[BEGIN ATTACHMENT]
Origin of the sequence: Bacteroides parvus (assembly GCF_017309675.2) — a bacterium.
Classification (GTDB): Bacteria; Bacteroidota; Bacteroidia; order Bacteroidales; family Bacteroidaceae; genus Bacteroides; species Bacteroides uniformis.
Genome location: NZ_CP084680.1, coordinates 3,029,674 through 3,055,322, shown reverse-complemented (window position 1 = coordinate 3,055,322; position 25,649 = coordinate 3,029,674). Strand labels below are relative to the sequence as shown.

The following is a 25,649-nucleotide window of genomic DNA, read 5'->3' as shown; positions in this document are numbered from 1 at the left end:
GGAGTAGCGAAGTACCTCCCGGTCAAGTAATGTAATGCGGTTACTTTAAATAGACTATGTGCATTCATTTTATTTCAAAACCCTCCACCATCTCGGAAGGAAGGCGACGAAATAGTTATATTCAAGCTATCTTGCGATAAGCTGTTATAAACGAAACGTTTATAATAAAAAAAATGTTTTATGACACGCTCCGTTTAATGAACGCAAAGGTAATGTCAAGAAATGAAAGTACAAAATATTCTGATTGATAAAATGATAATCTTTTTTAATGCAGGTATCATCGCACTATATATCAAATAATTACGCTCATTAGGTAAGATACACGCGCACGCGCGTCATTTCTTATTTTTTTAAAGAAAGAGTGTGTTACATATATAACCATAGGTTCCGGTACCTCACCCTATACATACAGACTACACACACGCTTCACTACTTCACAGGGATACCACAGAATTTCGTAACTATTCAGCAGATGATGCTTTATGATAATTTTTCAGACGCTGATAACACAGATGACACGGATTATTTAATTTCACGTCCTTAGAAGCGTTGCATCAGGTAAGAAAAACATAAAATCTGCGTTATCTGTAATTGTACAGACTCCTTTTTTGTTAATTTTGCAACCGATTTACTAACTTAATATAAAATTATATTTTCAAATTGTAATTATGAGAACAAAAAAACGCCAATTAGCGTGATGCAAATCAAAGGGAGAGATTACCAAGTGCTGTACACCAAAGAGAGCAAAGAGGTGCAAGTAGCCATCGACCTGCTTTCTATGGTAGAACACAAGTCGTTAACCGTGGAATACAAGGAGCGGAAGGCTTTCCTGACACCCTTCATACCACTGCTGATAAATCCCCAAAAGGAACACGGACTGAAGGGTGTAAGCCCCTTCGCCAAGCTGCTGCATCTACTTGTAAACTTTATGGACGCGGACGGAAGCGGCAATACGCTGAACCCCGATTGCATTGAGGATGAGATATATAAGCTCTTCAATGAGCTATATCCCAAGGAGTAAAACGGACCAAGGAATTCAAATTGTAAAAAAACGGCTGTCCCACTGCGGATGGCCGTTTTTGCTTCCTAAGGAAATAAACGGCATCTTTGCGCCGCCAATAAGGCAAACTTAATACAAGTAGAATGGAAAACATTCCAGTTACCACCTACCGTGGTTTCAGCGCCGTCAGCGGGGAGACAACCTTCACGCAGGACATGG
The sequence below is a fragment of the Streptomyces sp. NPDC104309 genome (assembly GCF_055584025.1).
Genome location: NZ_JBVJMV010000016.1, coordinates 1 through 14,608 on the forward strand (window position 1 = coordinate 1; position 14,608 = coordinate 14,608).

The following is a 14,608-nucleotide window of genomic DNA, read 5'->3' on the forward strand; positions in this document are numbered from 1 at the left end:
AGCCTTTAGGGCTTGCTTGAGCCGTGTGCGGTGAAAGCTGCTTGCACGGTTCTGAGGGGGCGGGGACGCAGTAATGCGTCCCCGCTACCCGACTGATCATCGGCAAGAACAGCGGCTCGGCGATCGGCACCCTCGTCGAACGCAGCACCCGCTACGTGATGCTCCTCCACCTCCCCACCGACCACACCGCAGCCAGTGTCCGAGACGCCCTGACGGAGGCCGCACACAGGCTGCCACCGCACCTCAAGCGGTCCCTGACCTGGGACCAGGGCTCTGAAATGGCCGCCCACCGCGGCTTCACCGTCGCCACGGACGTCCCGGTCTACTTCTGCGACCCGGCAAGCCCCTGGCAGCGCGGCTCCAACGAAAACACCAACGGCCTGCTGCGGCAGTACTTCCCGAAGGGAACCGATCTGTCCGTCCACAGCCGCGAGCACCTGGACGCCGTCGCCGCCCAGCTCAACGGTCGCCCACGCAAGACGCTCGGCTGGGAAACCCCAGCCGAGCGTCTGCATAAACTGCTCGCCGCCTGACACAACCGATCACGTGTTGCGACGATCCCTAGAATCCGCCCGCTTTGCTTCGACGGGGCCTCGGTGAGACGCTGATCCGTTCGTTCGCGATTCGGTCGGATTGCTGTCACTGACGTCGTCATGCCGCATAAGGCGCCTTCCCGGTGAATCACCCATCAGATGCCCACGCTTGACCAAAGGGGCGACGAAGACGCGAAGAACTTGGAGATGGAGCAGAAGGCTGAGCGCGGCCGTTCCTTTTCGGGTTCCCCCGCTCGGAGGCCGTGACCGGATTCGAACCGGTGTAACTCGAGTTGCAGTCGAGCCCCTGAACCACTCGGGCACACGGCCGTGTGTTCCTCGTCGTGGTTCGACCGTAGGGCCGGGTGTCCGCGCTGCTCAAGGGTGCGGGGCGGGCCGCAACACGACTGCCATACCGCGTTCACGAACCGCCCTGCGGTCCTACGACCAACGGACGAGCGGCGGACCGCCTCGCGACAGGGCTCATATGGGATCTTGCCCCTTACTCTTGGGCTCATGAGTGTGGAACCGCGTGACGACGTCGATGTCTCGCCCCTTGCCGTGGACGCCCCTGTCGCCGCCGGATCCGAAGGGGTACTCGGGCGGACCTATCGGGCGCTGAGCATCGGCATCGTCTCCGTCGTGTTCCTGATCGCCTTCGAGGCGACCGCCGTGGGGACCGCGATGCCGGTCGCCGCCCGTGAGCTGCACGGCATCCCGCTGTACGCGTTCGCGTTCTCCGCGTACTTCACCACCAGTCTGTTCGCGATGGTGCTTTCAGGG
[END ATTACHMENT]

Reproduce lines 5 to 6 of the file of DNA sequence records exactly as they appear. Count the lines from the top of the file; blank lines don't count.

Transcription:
GGAGTAGCGAAGTACCTCCCGGTCAAGTAATGTAATGCGGTTACTTTAAATAGACTATGTGCATTCATTTTATTTCAAAACCCTCCACCATCTCGGAAGGAAGGCGACGAAATAGTTATATTCAAGCTATCTTGCGATAAGCTGTTATAAACGAAACGTTTATAATAAAAAAAATGTTTTATGACACGCTCCGTTTAATGAACGCAAAGGTAATGTCAAGAAATGAAAGTACAAAATATTCTGATTGATAAAATGATAATCTTTTTTAATGCAGGTATCATCGCACTATATATCAAATAATTACGCTCATTAGGTAAGATACACGCGCACGCGCGTCATTTCTTATTTTTTTAAAGAAAGAGTGTGTTACATATATAACCATAGGTTCCGGTACCTCACCCTATACATACAGACTACACACACGCTTCACTACTTCACAGGGATACCACAGAATTTCGTAACTATTCAGCAGATGATGCTTTATGATAATTTTTCAGACGCTGATAACACAGATGACACGGATTATTTAATTTCACGTCCTTAGAAGCGTTGCATCAGGTAAGAAAAACATAAAATCTGCGTTATCTGTAATTGTACAGACTCCTTTTTTGTTAATTTTGCAACCGATTTACTAACTTAATATAAAATTATATTTTCAAATTGTAATTATGAGAACAAAAAAACGCCAATTAGCGTGATGCAAATCAAAGGGAGAGATTACCAAGTGCTGTACACCAAAGAGAGCAAAGAGGTGCAAGTAGCCATCGACCTGCTTTCTATGGTAGAACACAAGTCGTTAACCGTGGAATACAAGGAGCGGAAGGCTTTCCTGACACCCTTCATACCACTGCTGATAAATCCCCAAAAGGAACACGGACTGAAGGGTGTAAGCCCCTTCGCCAAGCTGCTGCATCTACTTGTAAACTTTATGGACGCGGACGGAAGCGGCAATACGCTGAACCCCGATTGCATTGAGGATGAGATATATAAGCTCTTCAATGAGCTATATCCCAAGGAGTAAAACGGACCAAGGAATTCAAATTGTAAAAAAACGGCTGTCCCACTGCGGATGGCCGTTTTTGCTTCCTAAGGAAATAAACGGCATCTTTGCGCCGCCAATAAGGCAAACTTAATACAAGTAGAATGGAAAACATTCCAGTTACCACCTACCGTGGTTTCAGCGCCGTCAGCGGGGAGACAACCTTCACGCAGGACATGG
The sequence below is a fragment of the Streptomyces sp. NPDC104309 genome (assembly GCF_055584025.1).